Turning companies around is a booming business.
Consider this: Membership in the Turnaround Management Association, a trade group, has grown by 25 percent in two years. It now has 4,000 corporate and individual members.
"The irony is that it's happening while the economy is at one of its highest levels ever," said Jennifer Doughty, a spokeswoman for the 11-year-old group in Chicago.
The reason? While fewer companies may be failing these days, investors have less patience than ever with underperforming companies.
Turnaround artists used to concentrate on companies on the brink of extinction. But now, they're also hired at companies trying to jump-start earnings and regain investors' confidence.
Several turnaround management firms specialize in sending in short-term executives who stay at a company 18 months or less. But turnaround executives such as those at leading companies in the Tampa Bay area are in longer-term positions, often handpicked by institutional investors.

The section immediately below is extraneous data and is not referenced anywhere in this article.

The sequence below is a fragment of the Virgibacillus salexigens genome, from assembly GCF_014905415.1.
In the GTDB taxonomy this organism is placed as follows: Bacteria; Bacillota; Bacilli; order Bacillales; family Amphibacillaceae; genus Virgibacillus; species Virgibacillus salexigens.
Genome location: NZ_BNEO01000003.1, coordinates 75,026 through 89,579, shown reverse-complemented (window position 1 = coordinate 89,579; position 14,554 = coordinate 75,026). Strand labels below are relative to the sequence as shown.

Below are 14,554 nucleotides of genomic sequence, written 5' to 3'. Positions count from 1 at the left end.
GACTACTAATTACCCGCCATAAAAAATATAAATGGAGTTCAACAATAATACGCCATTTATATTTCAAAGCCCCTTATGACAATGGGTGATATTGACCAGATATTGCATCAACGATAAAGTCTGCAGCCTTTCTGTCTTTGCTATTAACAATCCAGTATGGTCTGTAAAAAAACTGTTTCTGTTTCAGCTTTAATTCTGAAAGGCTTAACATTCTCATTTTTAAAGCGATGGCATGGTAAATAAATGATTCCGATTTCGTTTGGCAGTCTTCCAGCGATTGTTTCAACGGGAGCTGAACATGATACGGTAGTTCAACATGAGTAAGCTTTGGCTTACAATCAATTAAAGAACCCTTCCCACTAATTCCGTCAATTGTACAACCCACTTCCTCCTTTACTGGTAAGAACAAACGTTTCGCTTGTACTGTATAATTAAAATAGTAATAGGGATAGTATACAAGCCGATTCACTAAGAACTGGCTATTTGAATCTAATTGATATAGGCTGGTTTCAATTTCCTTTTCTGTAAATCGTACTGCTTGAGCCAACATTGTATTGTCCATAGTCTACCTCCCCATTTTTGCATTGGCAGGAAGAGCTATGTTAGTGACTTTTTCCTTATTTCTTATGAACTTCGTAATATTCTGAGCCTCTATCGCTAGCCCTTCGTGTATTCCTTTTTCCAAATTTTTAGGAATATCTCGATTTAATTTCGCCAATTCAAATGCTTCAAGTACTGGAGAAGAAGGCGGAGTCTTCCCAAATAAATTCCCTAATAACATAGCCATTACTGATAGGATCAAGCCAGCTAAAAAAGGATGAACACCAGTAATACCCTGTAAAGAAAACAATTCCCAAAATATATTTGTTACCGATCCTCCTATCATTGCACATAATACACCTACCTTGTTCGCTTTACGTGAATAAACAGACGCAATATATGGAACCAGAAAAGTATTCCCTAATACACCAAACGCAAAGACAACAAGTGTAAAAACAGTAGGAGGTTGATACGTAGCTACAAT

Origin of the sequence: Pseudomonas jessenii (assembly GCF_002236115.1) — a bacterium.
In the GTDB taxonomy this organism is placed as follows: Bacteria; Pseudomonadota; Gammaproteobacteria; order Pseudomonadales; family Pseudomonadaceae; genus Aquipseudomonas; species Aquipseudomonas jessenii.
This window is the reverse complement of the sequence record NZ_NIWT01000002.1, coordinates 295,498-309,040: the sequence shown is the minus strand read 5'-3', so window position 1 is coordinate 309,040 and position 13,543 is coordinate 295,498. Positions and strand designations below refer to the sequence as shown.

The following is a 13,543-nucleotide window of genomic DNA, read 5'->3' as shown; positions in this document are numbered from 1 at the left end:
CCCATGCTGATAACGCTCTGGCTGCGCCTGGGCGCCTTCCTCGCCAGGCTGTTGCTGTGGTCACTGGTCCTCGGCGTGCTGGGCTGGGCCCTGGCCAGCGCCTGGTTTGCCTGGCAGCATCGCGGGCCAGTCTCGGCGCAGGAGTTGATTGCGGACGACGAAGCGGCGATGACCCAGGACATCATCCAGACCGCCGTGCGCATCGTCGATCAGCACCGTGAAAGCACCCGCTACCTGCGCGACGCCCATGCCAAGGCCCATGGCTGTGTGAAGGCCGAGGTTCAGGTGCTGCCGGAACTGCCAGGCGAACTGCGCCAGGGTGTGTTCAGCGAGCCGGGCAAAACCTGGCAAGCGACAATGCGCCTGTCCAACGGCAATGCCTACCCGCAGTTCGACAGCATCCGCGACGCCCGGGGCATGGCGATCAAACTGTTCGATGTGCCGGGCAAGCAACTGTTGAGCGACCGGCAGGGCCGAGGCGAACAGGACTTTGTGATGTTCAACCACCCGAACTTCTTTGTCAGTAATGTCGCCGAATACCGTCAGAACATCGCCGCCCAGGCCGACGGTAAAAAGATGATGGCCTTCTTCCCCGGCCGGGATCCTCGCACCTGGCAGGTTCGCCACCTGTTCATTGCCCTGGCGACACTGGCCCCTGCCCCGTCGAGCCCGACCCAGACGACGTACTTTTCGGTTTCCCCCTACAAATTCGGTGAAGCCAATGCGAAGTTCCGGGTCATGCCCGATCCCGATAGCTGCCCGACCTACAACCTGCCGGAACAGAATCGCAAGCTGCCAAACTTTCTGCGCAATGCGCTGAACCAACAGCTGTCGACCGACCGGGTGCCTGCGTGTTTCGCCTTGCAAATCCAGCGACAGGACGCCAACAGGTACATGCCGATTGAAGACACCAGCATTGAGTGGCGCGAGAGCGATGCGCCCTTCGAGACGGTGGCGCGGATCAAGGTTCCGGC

The Turnaround Management Association has grown with the trend. It has three national meetings a year, puts out a monthly magazine called the Journal of Corporate Renewal and runs a Web site (www.turnaround.org).
The association also can make you a Certified Turnaround Professional. About 200 people carry the certification, earned with an all-day test on topics such as analyzing a company's books and formulating a plan of action. The cost: $1,000.